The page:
While shipping losses worldwide have continued to rebound from years of slide, the global container shipping market still has a way to go to beat the current rout. The impact of the slowdown has been felt in economies all over the world, far beyond the shipping and logistics companies and their customers, even in countries not known for a robust shipping industry.
According to The Wall Street Journal, one of the more surprising victims of the global container shipping slowdown has been German investors. Germany has made significant investments in the world’s container-ship capacity, and positioned it as a cornerstone of its economy — which makes the current predicament a highly precarious situation.
Central to the issue is that German investors reportedly own 29 percent of the world’s total container-ship capacity — more than any other nation. This has been driven by the rise of Kommanditgesellschaft funds, also known as KG funds. These are closed-end funds offered by banks and asset managers, designed to appeal to wealthy private investors.
“German banks account for close to $100 billion of shipping debt out of a world total of around $400 billion,” Dagfinn Lunde, former head of shipping at Germany’s DVB Bank, told Reuters.
With the onset of the slowdown, banks have found themselves struggling to recoup whatever they can on the tens of billions of dollars of outstanding shipping loans. With nearly one-fifth of the 2,200 ships owned by KG funds insolvent, this has plunged many firms into uncertainty as previously bold investors abandon the KG market.
“The number of emergency sales and/or insolvencies will rise,” research firm Deutsche Fondsresearch manager Marcel Wodrich told WSJ. “Fresh money from banks or investors is not in sight.”
How KGs Operate
The key to the rise of KGs is that they are designed to operate like a small company. The funds raise equity from investors — often as much as $112 million — and borrow money from local banks to purchase ships. Ship income is then channeled back to investors, allowing them to recoup and profit in a market with strong shipping demand and high confidence. To help boost interest and make KGs more appealing, the German government suspended its usual 27 percent tax rate on income related to these expenses, instead opting for a much reduced tax rate.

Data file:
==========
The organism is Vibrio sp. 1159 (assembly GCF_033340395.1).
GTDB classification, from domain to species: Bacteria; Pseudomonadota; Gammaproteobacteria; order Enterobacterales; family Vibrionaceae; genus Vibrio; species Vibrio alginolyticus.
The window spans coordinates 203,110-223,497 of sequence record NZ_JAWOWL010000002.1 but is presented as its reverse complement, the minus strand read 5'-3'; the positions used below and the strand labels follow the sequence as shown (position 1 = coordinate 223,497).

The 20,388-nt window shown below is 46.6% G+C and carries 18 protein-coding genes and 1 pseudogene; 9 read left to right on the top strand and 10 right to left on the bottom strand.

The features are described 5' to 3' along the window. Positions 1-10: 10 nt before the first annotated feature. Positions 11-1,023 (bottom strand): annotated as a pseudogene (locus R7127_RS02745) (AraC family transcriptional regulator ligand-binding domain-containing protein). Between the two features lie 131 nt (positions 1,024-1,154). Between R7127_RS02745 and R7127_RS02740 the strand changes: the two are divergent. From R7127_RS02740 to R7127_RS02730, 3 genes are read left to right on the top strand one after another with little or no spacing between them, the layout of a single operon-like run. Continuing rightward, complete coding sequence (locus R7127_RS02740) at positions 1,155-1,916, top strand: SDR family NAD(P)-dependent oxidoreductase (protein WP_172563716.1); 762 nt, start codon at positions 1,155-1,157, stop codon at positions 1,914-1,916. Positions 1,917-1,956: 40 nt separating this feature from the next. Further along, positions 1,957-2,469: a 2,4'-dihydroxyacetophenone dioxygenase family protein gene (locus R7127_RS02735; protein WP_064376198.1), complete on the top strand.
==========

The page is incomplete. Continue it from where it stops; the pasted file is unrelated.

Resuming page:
For a time, shipping KGs represented one of the strongest investments on the market: The Lloyd Fonds shipping KG fund was forecasting a whopping 229 percent return over its lifetime for its customers. This optimism has since be dashed as the fund’s share value fell 95 percent, becoming essentially a dud investment for consumers and a toxic asset for the funds themselves.
End in Sight?
Further spooking KG investors is the recent filing for recievership by South Korean shipping power player Hanjin Shipping Co. Without Hanjin in the mix, the short term global market outlook seems uncertain.
“For German shipowners, Hanjin is bad news as for them a large company falls away with which they can charter their ships,” Oliver Faak, global head ship and aircraft finance at NordLB, told Reuters.
An end to the freefall, however, remains in sight: With the market rebounding slowly and the European Central Bank seemingly preparing to step in and mitigate losses, investors may be able to escape the turmoil relatively intact. However, the long term prospects for the currently risky KGs remains uncertain.